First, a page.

25 Jul Samskaras – July 26 2019
Never say any man is hopeless, because he only represents a character: a bundle of habits, which can be checked by new and better ones. Character is repeated habits, and repeated habits alone can reform character.
The ancient teachings of Vedanta say the goal of all yoga is to find union with the Ultimate Ground, the transcendental place of truth deep within each of us. Jesus called it ‘the Kingdom of Heaven.’ Sri Krishna said it ‘[is] existing in all beings, in the heart of every being.’ Mohammed tells us, ‘The spirit of Allah is in all of us.’
And Vedanta calls it, simply, the I Am.
This Ultimate Ground is not something that must be discovered; rather it is a state that must be uncovered. It is what we find within ourselves when we have got past what Swami Vivekananda calls our ‘character’ — the bundle of habits and samskaras, or stresses, that have kept us from knowing it.
Samskara means something like ‘deep impressions.’ Marks, furrows, if you will, in the stuff of the mind. Grooves of habitual thought, reaction, behavior we seem to be at the mercy of. From samskara we derive our English word ‘scar’: a mark that has been left from an experience, from a wound.
The word samskara comes from a Sanskrit root that means ‘that which has been put together.’ And what has been put together is an identity, what I know as me. An ego self that has been put together by parents, society, culture – by every experience we’ve ever had. It has been built, piece by piece, day by day, throughout the entirety of our life.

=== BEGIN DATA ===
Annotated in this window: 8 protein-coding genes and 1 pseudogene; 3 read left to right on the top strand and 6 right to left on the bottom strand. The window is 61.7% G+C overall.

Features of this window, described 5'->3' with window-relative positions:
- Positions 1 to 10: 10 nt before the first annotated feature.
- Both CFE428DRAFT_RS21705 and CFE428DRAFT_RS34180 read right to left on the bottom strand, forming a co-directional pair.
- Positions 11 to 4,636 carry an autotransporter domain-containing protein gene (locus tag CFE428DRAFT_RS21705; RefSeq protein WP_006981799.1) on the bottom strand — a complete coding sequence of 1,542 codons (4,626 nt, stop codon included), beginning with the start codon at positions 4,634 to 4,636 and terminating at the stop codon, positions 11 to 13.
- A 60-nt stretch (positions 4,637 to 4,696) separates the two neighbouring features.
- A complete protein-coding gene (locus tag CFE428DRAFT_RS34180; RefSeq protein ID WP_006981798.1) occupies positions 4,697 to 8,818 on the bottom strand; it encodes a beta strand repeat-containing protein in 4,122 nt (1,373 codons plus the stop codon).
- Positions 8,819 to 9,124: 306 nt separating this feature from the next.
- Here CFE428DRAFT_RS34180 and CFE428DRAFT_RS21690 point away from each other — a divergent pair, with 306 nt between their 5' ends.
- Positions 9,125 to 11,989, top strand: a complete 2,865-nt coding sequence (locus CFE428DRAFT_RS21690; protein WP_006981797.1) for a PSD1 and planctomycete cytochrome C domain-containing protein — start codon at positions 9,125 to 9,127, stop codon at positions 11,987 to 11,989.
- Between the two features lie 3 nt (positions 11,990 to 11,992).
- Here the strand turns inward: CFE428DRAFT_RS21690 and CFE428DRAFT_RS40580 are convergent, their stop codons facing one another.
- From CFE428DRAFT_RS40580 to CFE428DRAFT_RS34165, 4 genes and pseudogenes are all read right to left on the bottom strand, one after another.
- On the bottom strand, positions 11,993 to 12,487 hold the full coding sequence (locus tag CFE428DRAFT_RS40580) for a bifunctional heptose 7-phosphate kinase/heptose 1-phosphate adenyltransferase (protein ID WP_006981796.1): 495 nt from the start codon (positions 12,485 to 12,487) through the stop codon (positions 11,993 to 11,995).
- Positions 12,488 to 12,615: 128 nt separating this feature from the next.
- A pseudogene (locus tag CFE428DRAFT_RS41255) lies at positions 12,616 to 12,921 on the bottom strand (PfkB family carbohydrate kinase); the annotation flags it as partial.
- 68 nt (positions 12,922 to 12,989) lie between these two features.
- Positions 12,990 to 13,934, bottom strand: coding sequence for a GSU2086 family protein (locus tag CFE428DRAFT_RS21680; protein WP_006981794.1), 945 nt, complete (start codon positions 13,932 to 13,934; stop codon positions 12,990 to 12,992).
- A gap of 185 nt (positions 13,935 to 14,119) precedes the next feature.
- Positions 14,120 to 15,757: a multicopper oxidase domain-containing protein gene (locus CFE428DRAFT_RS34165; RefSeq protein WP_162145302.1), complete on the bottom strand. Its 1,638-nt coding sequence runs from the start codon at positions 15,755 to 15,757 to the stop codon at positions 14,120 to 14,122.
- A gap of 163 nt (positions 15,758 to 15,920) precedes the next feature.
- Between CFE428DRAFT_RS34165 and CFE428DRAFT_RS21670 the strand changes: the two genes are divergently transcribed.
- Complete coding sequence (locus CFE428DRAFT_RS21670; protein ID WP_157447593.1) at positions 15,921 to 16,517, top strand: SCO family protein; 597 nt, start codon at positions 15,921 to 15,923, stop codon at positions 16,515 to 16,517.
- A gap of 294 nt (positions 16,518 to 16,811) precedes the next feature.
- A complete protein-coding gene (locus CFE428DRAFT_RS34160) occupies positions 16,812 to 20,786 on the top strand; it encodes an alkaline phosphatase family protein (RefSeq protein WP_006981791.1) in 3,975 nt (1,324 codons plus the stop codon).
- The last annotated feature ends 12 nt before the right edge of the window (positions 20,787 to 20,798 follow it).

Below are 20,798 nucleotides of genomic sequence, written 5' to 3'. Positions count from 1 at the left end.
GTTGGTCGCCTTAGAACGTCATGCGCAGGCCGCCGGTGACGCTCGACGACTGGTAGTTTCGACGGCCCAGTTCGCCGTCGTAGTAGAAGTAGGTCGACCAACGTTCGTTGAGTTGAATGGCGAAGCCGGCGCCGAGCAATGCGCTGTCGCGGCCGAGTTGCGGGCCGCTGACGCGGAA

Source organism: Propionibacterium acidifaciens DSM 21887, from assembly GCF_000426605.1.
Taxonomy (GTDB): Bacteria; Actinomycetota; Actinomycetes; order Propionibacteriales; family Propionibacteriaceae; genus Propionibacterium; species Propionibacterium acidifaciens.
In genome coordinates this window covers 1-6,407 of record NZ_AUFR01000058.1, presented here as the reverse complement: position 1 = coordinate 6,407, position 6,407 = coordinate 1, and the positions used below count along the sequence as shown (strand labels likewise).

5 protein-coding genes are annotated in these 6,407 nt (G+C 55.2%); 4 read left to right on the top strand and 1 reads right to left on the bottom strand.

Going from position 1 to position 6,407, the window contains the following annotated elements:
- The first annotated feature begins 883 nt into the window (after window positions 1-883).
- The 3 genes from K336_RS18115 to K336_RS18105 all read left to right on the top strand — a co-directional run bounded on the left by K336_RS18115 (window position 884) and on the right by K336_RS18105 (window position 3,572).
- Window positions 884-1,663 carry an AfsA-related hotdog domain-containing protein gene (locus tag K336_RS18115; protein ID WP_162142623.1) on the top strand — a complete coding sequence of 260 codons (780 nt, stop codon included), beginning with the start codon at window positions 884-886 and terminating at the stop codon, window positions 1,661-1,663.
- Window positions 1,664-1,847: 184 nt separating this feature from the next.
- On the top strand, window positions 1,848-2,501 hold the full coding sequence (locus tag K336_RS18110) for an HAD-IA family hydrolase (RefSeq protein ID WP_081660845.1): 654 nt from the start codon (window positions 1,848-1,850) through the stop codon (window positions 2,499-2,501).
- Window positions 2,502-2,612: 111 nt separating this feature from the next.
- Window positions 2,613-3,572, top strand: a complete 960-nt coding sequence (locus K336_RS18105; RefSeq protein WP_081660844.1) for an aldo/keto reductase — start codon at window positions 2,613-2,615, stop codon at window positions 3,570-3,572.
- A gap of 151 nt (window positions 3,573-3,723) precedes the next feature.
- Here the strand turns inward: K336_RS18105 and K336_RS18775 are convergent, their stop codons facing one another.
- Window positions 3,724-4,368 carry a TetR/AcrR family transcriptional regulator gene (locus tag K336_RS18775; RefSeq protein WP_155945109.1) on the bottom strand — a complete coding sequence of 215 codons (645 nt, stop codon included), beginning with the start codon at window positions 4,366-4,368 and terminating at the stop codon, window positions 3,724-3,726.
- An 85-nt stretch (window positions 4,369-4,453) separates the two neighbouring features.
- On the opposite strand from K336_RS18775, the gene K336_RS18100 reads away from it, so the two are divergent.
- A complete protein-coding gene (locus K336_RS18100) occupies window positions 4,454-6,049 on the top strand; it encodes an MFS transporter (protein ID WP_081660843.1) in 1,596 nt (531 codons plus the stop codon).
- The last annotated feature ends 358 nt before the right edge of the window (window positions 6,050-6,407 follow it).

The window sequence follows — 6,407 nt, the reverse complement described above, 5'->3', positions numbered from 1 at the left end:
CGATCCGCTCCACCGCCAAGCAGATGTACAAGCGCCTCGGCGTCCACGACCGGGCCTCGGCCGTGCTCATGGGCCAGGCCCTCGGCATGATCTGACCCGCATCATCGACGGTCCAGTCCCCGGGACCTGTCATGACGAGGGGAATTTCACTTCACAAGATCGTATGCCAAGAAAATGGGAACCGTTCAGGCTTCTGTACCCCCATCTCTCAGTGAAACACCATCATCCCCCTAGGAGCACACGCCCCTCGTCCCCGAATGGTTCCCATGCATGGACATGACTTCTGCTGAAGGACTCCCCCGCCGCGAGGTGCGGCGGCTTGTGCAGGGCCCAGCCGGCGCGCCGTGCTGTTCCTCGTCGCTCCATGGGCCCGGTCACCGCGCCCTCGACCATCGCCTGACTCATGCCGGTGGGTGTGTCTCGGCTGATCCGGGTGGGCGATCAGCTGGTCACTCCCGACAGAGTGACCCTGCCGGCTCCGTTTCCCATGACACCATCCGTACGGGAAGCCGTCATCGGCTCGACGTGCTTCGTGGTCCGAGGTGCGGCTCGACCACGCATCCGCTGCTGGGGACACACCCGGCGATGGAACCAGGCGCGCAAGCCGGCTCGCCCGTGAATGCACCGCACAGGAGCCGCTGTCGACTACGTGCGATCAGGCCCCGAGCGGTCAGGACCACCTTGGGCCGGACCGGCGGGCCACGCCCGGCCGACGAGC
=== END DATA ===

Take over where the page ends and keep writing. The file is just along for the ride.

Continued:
That which has been put together may be taken apart. And by taking it apart, we find the Truth that lies beneath. This Ultimate Ground. The Self, with a capital ‘S’. The source of all beauty, all truth; pure, untouched by anything we have done or has been done to us.
To know ourselves as this Self is to know ourselves as at-one-with the All. When we know ourselves as the All, fear vanishes, bliss is the whole of our experience and we can feel ourselves in the presence of God, basking in ‘the sunshine of the spirit.’ We can become again what the Bible says we were created as: in the image and likeness of God.
Meditation is the means by which we contact this deepest Self. It is also the way we soften these samskaras, allowing them to unwind from us.
Then in our day to day life we get present to what is, rather than to our habitual thoughts about what is. We get present to each other, rather than to our thoughts about each other. We get present to the world, and we remind ourselves that in every moment, in everything and everyone, ourselves included, there is this truth below the surface, waiting only to be recognized.
Today I will be aware of myself reacting to the world; and when I find myself being drawn into annoyance or anger, anxiety or fear, guilt or shame, I will feel the feelings that arise, but I will step out of the thinking that the feelings trigger in me. I will become present to the stillness within myself, beneath all these thoughts and feelings, and I will see if perhaps I can recognize some evidence of that stillness in the world and the people around me.